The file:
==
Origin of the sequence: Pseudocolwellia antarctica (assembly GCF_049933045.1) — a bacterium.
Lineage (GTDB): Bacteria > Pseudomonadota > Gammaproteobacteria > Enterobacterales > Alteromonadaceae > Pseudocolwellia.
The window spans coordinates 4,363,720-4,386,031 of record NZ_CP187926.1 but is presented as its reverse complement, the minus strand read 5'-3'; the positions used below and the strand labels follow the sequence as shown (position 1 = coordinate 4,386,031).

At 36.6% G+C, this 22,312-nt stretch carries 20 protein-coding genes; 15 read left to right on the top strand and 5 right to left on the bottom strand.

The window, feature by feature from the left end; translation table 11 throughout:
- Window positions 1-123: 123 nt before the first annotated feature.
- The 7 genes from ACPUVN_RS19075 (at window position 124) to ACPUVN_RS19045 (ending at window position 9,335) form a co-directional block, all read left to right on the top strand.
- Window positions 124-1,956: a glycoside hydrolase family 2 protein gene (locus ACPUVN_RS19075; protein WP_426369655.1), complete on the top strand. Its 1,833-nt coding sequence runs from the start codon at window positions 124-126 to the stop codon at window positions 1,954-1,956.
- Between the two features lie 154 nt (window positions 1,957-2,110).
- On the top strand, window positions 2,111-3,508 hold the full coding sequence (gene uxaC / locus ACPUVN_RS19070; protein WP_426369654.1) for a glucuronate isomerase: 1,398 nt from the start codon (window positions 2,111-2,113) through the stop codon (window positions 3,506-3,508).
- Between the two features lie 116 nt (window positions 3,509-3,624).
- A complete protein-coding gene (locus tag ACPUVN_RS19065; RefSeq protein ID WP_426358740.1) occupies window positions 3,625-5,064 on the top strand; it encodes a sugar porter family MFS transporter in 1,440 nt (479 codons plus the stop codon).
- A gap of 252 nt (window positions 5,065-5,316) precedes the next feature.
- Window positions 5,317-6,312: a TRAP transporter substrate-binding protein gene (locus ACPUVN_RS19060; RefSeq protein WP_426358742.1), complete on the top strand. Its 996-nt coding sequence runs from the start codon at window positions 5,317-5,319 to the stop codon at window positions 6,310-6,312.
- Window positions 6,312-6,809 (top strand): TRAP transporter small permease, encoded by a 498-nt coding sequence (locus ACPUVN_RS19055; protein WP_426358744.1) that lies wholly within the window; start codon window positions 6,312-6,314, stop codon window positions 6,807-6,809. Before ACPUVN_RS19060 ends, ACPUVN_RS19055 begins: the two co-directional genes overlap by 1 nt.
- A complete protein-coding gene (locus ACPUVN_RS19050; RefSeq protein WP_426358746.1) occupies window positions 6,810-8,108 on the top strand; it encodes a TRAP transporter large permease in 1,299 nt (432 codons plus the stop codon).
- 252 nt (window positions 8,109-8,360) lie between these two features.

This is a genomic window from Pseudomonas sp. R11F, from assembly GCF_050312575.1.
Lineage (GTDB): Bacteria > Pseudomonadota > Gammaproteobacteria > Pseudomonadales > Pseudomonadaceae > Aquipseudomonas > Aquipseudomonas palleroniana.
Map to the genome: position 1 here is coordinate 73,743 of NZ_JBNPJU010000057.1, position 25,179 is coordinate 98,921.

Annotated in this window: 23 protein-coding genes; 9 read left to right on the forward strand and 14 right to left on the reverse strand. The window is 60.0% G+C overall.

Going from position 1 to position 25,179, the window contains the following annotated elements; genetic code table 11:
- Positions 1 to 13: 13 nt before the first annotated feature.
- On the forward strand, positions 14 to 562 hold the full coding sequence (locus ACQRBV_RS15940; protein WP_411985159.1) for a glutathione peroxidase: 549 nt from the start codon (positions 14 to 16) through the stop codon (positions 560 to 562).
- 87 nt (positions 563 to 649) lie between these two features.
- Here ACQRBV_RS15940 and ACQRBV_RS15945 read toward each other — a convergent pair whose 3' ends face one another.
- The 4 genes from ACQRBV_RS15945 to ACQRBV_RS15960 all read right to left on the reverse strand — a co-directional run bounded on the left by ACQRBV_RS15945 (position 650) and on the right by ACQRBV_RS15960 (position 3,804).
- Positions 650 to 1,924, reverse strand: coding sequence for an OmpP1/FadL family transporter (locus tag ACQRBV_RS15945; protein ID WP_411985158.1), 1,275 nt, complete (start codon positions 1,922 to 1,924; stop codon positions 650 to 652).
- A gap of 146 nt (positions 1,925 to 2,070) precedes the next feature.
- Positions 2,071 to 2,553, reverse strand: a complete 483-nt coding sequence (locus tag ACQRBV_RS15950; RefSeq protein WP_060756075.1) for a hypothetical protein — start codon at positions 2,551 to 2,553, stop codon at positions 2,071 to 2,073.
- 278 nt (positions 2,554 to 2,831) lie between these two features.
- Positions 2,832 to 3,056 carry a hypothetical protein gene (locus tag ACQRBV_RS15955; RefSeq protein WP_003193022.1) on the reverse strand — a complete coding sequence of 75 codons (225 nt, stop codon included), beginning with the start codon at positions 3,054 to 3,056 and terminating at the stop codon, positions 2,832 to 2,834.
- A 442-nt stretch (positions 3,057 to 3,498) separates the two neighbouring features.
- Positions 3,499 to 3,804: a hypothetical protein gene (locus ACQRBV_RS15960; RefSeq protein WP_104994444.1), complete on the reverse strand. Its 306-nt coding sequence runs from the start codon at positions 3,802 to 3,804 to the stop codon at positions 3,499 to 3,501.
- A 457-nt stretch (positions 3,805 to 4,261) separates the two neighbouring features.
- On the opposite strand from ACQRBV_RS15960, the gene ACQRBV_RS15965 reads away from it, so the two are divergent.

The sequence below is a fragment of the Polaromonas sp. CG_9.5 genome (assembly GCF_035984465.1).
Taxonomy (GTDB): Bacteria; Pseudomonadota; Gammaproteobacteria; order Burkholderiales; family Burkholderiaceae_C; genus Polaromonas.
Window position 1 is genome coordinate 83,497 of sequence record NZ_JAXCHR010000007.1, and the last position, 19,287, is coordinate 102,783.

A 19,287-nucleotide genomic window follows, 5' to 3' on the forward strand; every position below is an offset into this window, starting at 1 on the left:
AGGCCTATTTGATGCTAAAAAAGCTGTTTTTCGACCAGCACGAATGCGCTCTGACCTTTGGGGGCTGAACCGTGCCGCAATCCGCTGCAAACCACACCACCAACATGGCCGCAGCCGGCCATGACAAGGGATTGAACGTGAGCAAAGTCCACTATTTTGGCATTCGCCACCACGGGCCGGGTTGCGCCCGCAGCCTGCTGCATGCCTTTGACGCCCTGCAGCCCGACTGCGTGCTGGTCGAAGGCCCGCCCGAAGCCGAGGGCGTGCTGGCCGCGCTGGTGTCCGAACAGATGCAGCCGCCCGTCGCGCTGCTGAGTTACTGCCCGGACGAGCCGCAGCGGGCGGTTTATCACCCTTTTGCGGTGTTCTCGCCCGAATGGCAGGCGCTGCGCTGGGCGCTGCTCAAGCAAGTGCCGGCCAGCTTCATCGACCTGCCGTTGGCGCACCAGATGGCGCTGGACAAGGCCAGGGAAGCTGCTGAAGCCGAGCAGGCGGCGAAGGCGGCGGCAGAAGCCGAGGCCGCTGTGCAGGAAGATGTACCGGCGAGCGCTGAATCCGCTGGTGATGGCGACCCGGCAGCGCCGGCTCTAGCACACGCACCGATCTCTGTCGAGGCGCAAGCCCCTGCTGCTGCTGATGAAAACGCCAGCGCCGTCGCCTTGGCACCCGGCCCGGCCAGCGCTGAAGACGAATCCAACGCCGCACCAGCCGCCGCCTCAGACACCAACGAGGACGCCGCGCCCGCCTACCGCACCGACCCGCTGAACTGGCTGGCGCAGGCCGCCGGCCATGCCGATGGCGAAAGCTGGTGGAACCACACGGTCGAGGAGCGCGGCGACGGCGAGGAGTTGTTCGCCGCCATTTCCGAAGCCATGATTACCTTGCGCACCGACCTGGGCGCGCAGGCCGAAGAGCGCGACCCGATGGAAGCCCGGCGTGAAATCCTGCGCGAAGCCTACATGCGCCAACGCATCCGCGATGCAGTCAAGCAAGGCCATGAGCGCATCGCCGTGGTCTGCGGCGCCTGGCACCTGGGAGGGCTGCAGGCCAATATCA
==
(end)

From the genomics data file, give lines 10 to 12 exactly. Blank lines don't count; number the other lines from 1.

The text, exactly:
- On the top strand, window positions 2,111-3,508 hold the full coding sequence (gene uxaC / locus ACPUVN_RS19070; protein WP_426369654.1) for a glucuronate isomerase: 1,398 nt from the start codon (window positions 2,111-2,113) through the stop codon (window positions 3,506-3,508).
- Between the two features lie 116 nt (window positions 3,509-3,624).
- A complete protein-coding gene (locus tag ACPUVN_RS19065; RefSeq protein ID WP_426358740.1) occupies window positions 3,625-5,064 on the top strand; it encodes a sugar porter family MFS transporter in 1,440 nt (479 codons plus the stop codon).